Arthritis is a painful condition characterized by swollen and inflamed joints. There are over one hundred types of arthritis. Osteoarthritis is one of the most common forms of arthritis as we age. It is caused by “wear and tear” of the joints and is a degenerative joint disease. It involves the wearing away of cartilage, the covering on the ends of bones where they come together to form joints. If the cartilage is completely worn away, it can result in painful bone-on-bone contact, causing restricted movement.Arthritis can make everyday life very difficult. Even the simple act of walking can be a challenge when the joints are stiff and swollen. When it is painful to move, it can be tempting to rest and refrain from moving. Unfortunately, this will only worsen the symptoms of arthritis. Gentle exercise, especially some types of yoga, can be beneficial in easing the troublesome symptoms of arthritis. Circular movements help the ball-and-socket joints relieve stiffness. They increase synovial fluid, which reduces friction between the cartilage of joints during movement, to nourish the joints. Gentle, circular movements help circulate blood to ligaments, tendons and muscles.
The “Arthritis Workout” for the joints can be helpful in lubricating the joints, reducing stiffness and circulating synovial fluid. Because it is done in a chair, it is accessible to everyone. It should be done in a sturdy, armless chair that will not tip over. Sit up straight with the feet hip width apart. You may hear a popping or clicking sound as you move your joints, but you should not feel pain. If your joint is inflamed, move it very gently and cautiously until the pain and swelling have subsided. Gentle movements help the healing process by circulating blood to the ligaments, tendons and muscles and circulate synovial fluid to nourish the cartilage. If you have replaced joints, you may wish to check with your doctor. Breathe smoothly throughout the exercise.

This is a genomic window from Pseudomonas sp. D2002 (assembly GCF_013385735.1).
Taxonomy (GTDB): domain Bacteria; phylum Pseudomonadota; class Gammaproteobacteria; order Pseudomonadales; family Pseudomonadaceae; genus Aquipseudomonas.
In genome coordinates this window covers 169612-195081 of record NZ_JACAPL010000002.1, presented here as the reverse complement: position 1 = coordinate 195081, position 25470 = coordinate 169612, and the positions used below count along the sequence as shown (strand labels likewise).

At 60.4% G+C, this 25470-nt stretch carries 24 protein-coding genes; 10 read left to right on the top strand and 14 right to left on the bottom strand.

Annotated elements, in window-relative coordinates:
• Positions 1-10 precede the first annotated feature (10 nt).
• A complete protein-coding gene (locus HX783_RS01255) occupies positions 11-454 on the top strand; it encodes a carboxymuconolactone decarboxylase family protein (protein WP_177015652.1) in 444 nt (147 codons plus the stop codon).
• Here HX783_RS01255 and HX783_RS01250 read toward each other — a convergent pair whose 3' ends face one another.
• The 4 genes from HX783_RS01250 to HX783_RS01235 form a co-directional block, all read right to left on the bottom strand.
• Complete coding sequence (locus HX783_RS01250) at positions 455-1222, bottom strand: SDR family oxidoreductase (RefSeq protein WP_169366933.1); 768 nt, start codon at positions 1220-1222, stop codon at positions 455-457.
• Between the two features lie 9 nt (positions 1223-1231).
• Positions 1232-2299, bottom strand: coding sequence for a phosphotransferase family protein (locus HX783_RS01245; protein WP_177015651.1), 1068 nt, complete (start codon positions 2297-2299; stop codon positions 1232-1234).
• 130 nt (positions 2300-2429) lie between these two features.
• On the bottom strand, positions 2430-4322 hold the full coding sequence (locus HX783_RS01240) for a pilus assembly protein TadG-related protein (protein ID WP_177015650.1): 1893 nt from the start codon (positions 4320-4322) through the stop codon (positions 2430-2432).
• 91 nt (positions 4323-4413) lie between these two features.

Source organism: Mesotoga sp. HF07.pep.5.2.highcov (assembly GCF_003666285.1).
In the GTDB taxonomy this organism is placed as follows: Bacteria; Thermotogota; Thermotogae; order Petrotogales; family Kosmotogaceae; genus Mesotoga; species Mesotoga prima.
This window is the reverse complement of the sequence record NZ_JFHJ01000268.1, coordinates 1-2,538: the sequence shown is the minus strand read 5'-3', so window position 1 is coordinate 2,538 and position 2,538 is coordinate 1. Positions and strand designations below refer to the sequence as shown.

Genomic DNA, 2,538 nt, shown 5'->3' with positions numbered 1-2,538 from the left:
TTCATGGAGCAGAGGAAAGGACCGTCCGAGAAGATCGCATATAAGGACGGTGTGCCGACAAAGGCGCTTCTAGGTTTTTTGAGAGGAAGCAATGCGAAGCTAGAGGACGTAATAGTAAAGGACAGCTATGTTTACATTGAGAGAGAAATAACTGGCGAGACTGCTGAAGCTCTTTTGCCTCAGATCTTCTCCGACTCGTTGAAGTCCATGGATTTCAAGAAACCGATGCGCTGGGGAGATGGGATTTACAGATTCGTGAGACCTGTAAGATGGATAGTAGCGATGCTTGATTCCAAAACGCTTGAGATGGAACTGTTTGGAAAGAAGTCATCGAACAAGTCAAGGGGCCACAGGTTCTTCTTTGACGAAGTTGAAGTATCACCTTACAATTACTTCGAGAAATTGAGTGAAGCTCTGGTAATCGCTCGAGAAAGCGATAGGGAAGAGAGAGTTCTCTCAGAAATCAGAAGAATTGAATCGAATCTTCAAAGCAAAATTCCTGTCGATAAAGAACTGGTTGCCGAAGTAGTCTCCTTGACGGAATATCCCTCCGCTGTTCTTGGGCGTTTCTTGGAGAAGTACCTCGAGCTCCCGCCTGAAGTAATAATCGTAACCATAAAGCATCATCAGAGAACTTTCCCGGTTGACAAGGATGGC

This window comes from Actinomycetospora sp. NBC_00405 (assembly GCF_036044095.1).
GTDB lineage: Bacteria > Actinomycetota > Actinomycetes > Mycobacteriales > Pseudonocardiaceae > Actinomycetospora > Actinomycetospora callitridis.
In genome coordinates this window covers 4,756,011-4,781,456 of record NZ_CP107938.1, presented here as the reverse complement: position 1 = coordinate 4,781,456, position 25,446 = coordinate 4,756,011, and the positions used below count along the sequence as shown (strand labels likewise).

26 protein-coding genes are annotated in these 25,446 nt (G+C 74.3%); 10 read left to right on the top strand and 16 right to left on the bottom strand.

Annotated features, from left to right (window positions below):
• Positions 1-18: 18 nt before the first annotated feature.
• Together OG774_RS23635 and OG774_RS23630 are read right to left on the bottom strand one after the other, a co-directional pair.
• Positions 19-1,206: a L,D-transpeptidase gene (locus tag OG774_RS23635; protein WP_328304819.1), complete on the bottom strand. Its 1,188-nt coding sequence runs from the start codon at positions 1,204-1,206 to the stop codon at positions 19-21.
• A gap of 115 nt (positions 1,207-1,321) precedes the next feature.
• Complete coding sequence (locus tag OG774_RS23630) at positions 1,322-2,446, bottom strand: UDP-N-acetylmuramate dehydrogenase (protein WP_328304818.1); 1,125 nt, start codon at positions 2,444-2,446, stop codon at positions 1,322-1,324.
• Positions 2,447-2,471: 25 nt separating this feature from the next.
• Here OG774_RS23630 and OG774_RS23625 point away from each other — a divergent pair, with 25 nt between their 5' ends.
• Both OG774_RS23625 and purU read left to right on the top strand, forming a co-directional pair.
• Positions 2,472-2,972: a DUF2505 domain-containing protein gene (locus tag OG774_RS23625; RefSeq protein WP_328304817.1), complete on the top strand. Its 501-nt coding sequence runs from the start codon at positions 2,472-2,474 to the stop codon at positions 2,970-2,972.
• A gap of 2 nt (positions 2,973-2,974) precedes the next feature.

Lift the right leg and circle the ankle 8 to 10 times, then reverse direction, again 8 to 10 times. Repeat with the left leg.
Hold under the right knee, make circles with the lower leg, then reverse direction, 8 to 10 times each. Repeat with the left knee.
Place your hand on your knee and roll the hips in a circular motion, then reverse direction, 8 to 10 times.
Hold your arms out in front of you and circle the wrists, 8 to 10 times in both directions.
Bring each finger to the thumb and release. With your other hand, move each finger in a circular motion, then reverse direction, 8 to 10 times.
Bring your right arm to a 90-degree angle and hold under your elbow. Start to circle your arm as if you are drawing circles in the air, then reverse direction, 8 to 10 times each. Repeat with the left arm.
For increased relaxation, you may link your breath with your movement in what is known as “vinyasa”. Inhale as you bring your shoulders forward and up and exhale as you bring them back and down. Repeat 8 to 10 times, then reverse direction, inhaling as you bring the shoulders back and up and exhaling as you bring them forward and down.
Again, for increased relaxation, you may link breath to movement. Drop your chin to your chest and inhale as you bring your chin to your right shoulder and exhale back to center. Inhale your chin to your left shoulder and exhale back to center. Repeat 4 to 5 times. Slowly raise your head.
This workout is easy to remember as it starts with the ankles and works every joint up to the neck.
Because arthritis in the hands and fingers can be especially troublesome and make everyday tasks such as buttoning and unbuttoning clothing and opening jars very difficult, here are some additional hand exercises.
- Playing the piano. Play an imaginary piano and remember to move your thumbs also.
- Close your hand, making a fist, then open the hand, stretching the fingers wide.
- Opening flower. Press your hands together. Keeping the thumbs and pinkies together, open the three middle fingers several times, as if a flower were opening.
- Massage the finger joints, then pull on the fingers to release the air.
Yoga is especially helpful for those suffering with arthritis. The focus on the breath and relaxation can help reduce joint pain, increase flexibility and improve sleep. Yoga helps build muscle strength and improves balance and range of motion. Chair Yoga and Iyengar Yoga, which uses blocks, belts and other props, are recommended. More vigorous styles of yoga, such as Power Yoga and Ashtanga Yoga, should be avoided.
As a yoga teacher, I have seen the improvement in the quality of life for my students with yoga and the arthritis workout. Students have said they are able to knit and crochet more easily since doing the hand exercises. Another student says the exercises “keep her moving!” My students repeatedly tell me these simple exercises greatly enhance their daily life.